I don't make claims about Sweden because I don't live there. You live in the United States now, so you cannot play both roles. My Grandmother, her 100% Swedish 5 daughters and son, all spoke or understood Swedish, all were Americans. We were not taught but heard the same and lived with the culture and customs. Her sister spoke Swedish.

She was the most intolerant woman that I knew, and though her body was in the US, her mind was in Sweden.
09:09 July 5, 2009 by Bluesuede
Err... I was born, raised and schooled in Sweden. I lived and worked there until I married and moved to the US. So yes, of course, I can have it both ways. Sweden is my heritage. My family all live in Sweden except for a sister in Palm Springs. I will be visiting family members in Västerås, Stockholm and Sala later this month.

I have my nephew and 2 friends visiting and staying with me right now. Funny, they don't find Americans loud, rude, fat and overbearing at all. In fact they're blown away by the kindness of people here and how friendly everyone is.

You must be living in a "liberal" state such as CA, Oregon, Vermont et. al. Heck, you sound like a liberal yourself. None of them are to fond of this country either. I think you should move to Sweden. Sounds like you'd be happier there, eh?
14:58 July 23, 2009 by bigmikey

You were not born and do not live in Sweden. You have as much claim as I do to Sweden. My family is one more generation removed from Sweden than yours, but the largest difference between us is how ashamed you are of your nationality. Give up your passport already and become Italian(or wherever you live now).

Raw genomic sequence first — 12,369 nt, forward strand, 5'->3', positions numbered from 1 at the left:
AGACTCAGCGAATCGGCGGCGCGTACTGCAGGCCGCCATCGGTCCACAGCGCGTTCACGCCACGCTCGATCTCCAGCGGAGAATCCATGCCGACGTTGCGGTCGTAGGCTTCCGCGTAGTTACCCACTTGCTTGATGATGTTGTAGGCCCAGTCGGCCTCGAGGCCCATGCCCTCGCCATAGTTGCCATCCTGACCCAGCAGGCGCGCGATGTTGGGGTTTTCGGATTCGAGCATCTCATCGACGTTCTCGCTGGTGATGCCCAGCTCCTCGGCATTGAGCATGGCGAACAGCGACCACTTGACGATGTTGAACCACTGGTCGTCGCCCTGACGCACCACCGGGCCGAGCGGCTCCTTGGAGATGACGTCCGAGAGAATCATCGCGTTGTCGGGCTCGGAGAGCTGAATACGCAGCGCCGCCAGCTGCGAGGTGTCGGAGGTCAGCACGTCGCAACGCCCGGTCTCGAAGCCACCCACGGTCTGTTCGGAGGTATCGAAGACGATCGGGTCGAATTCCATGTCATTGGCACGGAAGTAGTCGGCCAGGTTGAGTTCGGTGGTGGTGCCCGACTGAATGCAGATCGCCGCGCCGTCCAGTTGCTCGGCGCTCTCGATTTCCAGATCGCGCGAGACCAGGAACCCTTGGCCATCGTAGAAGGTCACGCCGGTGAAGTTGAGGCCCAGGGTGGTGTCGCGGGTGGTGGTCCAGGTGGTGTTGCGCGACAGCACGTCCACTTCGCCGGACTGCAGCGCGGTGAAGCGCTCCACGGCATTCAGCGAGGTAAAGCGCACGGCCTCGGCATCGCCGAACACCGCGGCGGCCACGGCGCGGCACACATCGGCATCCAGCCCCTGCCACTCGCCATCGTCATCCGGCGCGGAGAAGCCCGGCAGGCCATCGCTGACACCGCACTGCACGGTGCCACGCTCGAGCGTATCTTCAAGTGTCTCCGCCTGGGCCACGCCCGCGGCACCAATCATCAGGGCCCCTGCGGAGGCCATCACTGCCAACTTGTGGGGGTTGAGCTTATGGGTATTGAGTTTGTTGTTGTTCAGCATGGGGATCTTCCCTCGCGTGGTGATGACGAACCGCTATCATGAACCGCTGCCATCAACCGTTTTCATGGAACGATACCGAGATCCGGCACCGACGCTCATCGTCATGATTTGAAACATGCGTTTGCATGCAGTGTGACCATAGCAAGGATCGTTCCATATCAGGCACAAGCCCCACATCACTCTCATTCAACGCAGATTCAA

I agree with bluesuede. My wife's family visits from Sweden every year, and they love it. We also spend 3 weeks every year visiting them , and haven't had to run away from the crowds of fat obnoxious Americans you seem to encounter.

I don't think you'll fit into Sweden like a glove unless its your Grandmother's glove. Then again, you definitely sound like a liberal, and the grass is always greener on the other side. You'll be complaining about Sweden in no time.
02:56 August 19, 2009 by P. Hruby
Now let's see. My last name is Czech, I am 1/2 Swedish, 1/4 German, and the rest is a mix of Irish and French Roma. And my children will be that plus Jewish with parentage from Germany.

I think everyone needs to read a little history and see that we are all a blend of survivors dating back to neolithic times and beyond